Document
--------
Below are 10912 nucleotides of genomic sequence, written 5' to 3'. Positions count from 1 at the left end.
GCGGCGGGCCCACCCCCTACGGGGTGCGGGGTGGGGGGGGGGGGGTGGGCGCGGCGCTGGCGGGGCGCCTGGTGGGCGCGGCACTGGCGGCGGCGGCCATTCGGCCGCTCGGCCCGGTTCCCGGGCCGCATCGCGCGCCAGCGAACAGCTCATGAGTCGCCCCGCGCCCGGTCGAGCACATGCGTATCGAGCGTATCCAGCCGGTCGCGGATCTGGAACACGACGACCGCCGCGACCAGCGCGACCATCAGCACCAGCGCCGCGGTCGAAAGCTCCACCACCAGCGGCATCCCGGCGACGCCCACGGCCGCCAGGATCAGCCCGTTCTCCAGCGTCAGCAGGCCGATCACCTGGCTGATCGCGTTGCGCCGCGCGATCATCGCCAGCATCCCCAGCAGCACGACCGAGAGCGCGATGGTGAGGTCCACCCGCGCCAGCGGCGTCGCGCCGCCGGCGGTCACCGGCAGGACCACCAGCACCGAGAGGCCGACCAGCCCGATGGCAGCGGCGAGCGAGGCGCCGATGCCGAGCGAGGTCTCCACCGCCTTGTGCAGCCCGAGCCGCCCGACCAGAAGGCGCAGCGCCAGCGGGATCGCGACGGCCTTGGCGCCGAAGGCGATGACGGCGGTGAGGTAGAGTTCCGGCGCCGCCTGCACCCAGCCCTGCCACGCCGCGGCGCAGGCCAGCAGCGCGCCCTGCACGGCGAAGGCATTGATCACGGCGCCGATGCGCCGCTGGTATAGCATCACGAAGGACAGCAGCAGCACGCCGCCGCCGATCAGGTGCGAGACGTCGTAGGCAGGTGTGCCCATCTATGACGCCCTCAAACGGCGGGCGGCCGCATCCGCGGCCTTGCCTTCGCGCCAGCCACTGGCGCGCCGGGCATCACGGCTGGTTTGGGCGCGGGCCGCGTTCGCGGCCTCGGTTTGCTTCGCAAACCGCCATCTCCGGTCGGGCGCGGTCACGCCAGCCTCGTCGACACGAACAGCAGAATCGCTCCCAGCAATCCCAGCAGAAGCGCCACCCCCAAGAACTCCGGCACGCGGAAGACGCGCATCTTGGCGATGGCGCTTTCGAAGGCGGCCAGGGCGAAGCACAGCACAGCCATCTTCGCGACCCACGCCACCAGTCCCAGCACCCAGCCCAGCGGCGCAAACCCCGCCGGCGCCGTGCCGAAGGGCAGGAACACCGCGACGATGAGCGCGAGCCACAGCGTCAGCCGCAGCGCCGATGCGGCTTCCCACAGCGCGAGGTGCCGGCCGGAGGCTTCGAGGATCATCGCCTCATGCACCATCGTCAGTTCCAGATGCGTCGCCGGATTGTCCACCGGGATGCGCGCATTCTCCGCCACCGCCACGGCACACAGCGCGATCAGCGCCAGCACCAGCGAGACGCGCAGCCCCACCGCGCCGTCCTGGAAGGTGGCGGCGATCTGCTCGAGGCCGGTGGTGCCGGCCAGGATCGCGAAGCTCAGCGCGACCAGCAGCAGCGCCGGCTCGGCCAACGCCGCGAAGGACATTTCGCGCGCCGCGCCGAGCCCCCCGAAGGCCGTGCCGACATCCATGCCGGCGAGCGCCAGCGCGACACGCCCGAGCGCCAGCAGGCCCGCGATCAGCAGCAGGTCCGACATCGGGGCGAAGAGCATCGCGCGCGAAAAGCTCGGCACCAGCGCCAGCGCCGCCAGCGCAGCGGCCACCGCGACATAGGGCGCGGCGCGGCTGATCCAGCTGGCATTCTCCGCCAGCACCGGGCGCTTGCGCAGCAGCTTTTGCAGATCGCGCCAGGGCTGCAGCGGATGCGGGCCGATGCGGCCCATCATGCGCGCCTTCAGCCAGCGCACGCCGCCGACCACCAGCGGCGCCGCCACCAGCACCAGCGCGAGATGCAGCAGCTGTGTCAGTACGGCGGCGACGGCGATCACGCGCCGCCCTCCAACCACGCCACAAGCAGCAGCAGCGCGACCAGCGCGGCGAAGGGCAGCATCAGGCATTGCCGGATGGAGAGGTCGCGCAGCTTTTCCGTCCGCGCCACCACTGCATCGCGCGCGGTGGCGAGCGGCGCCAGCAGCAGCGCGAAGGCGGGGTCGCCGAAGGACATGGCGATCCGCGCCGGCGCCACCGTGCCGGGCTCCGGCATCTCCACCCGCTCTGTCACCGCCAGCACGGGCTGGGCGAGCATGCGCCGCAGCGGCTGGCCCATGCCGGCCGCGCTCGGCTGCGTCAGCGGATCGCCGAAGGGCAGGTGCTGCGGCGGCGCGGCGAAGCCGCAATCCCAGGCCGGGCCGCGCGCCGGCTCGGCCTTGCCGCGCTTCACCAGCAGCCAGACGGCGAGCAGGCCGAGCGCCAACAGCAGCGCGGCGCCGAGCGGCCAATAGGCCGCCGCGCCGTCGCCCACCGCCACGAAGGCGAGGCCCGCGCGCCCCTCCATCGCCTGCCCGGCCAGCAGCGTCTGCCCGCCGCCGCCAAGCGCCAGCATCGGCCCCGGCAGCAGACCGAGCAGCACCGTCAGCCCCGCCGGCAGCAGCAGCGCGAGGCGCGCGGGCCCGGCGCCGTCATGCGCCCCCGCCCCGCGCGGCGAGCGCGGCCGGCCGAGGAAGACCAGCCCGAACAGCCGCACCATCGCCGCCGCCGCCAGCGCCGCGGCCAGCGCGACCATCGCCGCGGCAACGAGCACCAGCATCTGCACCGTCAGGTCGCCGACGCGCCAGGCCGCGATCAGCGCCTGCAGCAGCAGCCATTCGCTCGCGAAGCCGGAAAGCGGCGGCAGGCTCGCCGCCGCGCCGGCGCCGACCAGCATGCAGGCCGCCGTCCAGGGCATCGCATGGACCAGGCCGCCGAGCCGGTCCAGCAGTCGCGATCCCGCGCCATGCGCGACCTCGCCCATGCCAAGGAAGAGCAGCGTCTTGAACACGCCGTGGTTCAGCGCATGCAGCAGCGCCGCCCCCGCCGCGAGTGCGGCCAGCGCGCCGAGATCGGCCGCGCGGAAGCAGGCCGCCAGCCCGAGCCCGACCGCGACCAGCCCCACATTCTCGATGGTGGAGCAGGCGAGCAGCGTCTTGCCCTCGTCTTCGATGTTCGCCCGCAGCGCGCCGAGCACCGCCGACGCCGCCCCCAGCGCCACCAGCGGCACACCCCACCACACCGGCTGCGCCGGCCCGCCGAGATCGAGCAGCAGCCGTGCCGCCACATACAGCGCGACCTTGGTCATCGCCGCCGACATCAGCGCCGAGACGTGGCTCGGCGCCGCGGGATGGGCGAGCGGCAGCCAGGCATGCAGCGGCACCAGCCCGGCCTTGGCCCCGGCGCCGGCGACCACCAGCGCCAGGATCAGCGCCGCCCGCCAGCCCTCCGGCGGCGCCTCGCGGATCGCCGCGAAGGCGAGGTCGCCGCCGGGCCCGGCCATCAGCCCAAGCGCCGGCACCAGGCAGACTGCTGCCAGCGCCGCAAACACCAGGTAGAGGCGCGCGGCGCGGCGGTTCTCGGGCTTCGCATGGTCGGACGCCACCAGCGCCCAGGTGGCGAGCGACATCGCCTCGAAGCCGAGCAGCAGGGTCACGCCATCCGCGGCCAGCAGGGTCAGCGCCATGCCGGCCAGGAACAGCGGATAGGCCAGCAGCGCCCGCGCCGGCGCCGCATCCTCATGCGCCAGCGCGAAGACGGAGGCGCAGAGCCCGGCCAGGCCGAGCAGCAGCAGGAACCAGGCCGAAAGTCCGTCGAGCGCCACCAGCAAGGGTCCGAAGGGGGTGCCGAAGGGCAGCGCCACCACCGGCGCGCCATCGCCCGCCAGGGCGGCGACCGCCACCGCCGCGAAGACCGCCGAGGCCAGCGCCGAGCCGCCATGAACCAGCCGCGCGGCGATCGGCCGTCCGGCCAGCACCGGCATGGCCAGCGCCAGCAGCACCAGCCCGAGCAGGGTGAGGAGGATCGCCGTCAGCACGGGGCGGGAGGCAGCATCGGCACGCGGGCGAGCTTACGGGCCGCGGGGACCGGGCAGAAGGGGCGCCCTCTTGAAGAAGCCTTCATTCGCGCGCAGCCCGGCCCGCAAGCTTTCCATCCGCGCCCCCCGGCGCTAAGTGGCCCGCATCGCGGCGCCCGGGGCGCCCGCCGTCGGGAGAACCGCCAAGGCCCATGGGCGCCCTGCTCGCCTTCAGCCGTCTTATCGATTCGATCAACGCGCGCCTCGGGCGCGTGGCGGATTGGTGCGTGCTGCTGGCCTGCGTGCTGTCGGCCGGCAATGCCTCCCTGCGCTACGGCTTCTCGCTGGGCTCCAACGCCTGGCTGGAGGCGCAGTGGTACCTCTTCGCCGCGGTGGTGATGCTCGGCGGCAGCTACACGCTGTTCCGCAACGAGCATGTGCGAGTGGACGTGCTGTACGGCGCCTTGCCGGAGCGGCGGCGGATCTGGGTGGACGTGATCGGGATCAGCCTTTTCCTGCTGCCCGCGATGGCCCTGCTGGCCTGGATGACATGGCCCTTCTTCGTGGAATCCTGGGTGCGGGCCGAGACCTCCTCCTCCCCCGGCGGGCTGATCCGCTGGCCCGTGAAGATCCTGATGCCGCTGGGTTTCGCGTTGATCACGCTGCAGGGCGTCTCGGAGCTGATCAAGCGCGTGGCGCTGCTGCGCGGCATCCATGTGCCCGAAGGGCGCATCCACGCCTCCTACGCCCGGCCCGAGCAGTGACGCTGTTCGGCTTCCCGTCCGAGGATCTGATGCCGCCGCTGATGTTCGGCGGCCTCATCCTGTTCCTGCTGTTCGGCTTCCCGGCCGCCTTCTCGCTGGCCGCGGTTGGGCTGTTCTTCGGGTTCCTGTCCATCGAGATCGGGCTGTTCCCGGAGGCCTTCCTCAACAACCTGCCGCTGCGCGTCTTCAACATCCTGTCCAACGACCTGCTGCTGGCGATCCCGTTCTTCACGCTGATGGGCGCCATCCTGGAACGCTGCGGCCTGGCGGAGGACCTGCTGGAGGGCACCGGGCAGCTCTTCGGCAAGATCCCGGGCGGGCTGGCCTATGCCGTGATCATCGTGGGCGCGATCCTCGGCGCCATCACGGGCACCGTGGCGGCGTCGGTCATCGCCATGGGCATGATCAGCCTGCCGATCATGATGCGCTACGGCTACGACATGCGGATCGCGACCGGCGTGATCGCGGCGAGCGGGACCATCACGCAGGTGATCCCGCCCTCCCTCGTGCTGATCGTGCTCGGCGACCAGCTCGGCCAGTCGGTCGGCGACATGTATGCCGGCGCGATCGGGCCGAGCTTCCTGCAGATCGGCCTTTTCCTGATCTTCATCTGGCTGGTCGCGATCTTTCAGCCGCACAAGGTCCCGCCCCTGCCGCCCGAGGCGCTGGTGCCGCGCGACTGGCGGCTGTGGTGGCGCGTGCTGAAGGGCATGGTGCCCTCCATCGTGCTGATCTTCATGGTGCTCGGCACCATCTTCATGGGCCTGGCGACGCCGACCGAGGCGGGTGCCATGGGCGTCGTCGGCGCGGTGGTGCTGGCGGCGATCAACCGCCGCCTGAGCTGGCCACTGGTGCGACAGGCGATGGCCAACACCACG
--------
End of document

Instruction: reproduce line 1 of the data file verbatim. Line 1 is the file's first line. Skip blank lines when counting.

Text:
Below are 10912 nucleotides of genomic sequence, written 5' to 3'. Positions count from 1 at the left end.